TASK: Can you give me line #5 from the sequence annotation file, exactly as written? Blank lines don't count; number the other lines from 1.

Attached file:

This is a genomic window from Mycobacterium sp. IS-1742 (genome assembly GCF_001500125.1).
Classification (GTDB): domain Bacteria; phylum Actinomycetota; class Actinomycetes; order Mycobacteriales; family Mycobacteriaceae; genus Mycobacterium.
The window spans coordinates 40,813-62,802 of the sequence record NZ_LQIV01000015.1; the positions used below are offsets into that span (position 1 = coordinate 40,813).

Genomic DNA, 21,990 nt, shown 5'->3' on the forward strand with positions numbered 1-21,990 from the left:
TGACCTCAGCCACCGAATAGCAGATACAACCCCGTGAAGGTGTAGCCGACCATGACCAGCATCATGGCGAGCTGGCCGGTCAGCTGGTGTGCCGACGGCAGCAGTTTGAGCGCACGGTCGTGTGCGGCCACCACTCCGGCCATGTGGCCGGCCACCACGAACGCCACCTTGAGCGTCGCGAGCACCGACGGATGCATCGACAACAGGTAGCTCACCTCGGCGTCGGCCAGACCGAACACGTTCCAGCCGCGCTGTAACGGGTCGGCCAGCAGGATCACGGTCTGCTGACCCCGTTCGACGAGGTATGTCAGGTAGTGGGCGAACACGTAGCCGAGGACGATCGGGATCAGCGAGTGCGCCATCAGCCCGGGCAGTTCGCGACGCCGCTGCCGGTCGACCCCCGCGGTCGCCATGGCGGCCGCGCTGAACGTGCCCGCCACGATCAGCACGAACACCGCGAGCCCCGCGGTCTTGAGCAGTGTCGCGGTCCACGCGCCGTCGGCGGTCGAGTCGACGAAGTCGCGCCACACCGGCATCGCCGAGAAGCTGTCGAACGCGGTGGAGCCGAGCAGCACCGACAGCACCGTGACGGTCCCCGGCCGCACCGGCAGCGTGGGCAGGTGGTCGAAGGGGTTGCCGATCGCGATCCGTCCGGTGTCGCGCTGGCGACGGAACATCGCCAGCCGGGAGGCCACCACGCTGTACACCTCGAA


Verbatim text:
TGACCTCAGCCACCGAATAGCAGATACAACCCCGTGAAGGTGTAGCCGACCATGACCAGCATCATGGCGAGCTGGCCGGTCAGCTGGTGTGCCGACGGCAGCAGTTTGAGCGCACGGTCGTGTGCGGCCACCACTCCGGCCATGTGGCCGGCCACCACGAACGCCACCTTGAGCGTCGCGAGCACCGACGGATGCATCGACAACAGGTAGCTCACCTCGGCGTCGGCCAGACCGAACACGTTCCAGCCGCGCTGTAACGGGTCGGCCAGCAGGATCACGGTCTGCTGACCCCGTTCGACGAGGTATGTCAGGTAGTGGGCGAACACGTAGCCGAGGACGATCGGGATCAGCGAGTGCGCCATCAGCCCGGGCAGTTCGCGACGCCGCTGCCGGTCGACCCCCGCGGTCGCCATGGCGGCCGCGCTGAACGTGCCCGCCACGATCAGCACGAACACCGCGAGCCCCGCGGTCTTGAGCAGTGTCGCGGTCCACGCGCCGTCGGCGGTCGAGTCGACGAAGTCGCGCCACACCGGCATCGCCGAGAAGCTGTCGAACGCGGTGGAGCCGAGCAGCACCGACAGCACCGTGACGGTCCCCGGCCGCACCGGCAGCGTGGGCAGGTGGTCGAAGGGGTTGCCGATCGCGATCCGTCCGGTGTCGCGCTGGCGACGGAACATCGCCAGCCGGGAGGCCACCACGCTGTACACCTCGAA